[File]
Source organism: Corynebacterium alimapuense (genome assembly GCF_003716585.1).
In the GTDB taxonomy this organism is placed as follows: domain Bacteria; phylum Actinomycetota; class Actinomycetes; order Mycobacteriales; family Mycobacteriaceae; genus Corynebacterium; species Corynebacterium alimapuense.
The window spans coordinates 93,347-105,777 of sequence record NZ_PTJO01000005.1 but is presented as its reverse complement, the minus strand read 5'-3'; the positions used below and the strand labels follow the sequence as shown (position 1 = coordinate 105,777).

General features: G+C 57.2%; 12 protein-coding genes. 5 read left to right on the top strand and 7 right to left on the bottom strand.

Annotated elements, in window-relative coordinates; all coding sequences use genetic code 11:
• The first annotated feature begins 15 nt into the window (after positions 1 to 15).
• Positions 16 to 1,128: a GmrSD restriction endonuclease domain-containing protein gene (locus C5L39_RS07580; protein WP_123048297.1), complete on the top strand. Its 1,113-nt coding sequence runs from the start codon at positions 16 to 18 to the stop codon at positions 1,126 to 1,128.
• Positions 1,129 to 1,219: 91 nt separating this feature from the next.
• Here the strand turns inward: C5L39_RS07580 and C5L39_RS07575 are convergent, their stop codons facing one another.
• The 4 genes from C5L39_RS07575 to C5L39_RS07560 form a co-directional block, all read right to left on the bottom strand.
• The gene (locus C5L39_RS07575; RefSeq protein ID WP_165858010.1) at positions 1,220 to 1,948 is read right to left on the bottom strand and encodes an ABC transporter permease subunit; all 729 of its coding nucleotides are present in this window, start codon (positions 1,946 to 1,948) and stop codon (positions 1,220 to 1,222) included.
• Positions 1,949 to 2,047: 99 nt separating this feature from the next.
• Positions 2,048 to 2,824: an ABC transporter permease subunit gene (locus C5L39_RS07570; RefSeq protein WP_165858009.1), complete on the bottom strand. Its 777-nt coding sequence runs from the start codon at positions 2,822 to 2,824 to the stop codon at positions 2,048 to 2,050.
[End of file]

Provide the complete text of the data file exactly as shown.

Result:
Source organism: Corynebacterium alimapuense (genome assembly GCF_003716585.1).
In the GTDB taxonomy this organism is placed as follows: domain Bacteria; phylum Actinomycetota; class Actinomycetes; order Mycobacteriales; family Mycobacteriaceae; genus Corynebacterium; species Corynebacterium alimapuense.
The window spans coordinates 93,347-105,777 of sequence record NZ_PTJO01000005.1 but is presented as its reverse complement, the minus strand read 5'-3'; the positions used below and the strand labels follow the sequence as shown (position 1 = coordinate 105,777).

General features: G+C 57.2%; 12 protein-coding genes. 5 read left to right on the top strand and 7 right to left on the bottom strand.

Annotated elements, in window-relative coordinates; all coding sequences use genetic code 11:
• The first annotated feature begins 15 nt into the window (after positions 1 to 15).
• Positions 16 to 1,128: a GmrSD restriction endonuclease domain-containing protein gene (locus C5L39_RS07580; protein WP_123048297.1), complete on the top strand. Its 1,113-nt coding sequence runs from the start codon at positions 16 to 18 to the stop codon at positions 1,126 to 1,128.
• Positions 1,129 to 1,219: 91 nt separating this feature from the next.
• Here the strand turns inward: C5L39_RS07580 and C5L39_RS07575 are convergent, their stop codons facing one another.
• The 4 genes from C5L39_RS07575 to C5L39_RS07560 form a co-directional block, all read right to left on the bottom strand.
• The gene (locus C5L39_RS07575; RefSeq protein ID WP_165858010.1) at positions 1,220 to 1,948 is read right to left on the bottom strand and encodes an ABC transporter permease subunit; all 729 of its coding nucleotides are present in this window, start codon (positions 1,946 to 1,948) and stop codon (positions 1,220 to 1,222) included.
• Positions 1,949 to 2,047: 99 nt separating this feature from the next.
• Positions 2,048 to 2,824: an ABC transporter permease subunit gene (locus C5L39_RS07570; RefSeq protein WP_165858009.1), complete on the bottom strand. Its 777-nt coding sequence runs from the start codon at positions 2,822 to 2,824 to the stop codon at positions 2,048 to 2,050.